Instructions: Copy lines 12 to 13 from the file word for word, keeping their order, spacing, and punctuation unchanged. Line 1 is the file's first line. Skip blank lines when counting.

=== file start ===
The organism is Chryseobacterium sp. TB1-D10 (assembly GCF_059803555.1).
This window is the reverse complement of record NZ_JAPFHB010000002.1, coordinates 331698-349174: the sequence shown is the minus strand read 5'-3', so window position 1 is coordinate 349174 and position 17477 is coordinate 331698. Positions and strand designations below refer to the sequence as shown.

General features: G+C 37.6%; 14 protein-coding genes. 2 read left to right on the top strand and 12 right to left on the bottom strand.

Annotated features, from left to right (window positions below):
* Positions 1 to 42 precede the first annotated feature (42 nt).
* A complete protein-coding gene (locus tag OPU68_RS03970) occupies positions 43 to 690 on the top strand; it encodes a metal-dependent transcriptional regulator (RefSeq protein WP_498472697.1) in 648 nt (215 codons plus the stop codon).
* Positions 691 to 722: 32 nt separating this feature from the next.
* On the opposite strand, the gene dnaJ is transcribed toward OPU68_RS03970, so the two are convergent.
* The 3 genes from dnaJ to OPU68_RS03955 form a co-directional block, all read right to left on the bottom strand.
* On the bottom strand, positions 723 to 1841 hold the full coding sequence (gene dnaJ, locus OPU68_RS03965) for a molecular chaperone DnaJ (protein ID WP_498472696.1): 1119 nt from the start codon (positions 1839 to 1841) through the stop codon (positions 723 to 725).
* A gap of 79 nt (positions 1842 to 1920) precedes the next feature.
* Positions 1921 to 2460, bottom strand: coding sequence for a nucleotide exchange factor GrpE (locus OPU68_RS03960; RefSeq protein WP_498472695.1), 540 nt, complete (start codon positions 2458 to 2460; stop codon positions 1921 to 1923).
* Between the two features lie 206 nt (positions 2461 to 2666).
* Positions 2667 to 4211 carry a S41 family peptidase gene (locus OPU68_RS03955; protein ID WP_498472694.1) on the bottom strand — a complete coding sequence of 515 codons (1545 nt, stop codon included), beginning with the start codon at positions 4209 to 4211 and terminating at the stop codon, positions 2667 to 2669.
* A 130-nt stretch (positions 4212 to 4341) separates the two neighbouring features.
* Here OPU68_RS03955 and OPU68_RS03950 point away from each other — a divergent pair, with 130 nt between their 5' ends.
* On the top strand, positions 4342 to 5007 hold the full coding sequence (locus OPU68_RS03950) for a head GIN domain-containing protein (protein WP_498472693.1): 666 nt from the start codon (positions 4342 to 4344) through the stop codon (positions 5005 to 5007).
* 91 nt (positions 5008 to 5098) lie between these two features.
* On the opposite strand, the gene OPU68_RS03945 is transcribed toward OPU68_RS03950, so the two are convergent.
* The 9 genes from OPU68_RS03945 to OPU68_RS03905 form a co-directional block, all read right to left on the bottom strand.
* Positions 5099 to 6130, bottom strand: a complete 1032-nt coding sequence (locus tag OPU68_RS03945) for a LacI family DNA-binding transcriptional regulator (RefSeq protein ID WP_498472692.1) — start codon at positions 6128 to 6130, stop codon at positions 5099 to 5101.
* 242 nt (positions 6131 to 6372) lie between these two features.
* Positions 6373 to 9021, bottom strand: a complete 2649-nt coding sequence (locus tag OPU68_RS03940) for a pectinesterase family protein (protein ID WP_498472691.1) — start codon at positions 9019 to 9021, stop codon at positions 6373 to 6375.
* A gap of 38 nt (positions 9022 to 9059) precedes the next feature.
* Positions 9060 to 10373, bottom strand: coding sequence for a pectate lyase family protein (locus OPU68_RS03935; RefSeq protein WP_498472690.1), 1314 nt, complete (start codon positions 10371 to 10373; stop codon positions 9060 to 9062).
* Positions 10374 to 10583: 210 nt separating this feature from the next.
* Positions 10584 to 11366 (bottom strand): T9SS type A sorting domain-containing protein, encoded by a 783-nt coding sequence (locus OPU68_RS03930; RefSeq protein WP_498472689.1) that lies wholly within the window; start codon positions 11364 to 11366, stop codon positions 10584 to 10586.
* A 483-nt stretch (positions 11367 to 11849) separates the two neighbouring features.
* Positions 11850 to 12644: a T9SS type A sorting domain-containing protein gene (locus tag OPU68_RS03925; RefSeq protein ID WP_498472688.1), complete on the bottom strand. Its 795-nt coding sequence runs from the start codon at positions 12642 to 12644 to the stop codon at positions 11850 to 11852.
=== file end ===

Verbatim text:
* Positions 1921 to 2460, bottom strand: coding sequence for a nucleotide exchange factor GrpE (locus OPU68_RS03960; RefSeq protein WP_498472695.1), 540 nt, complete (start codon positions 2458 to 2460; stop codon positions 1921 to 1923).
* Between the two features lie 206 nt (positions 2461 to 2666).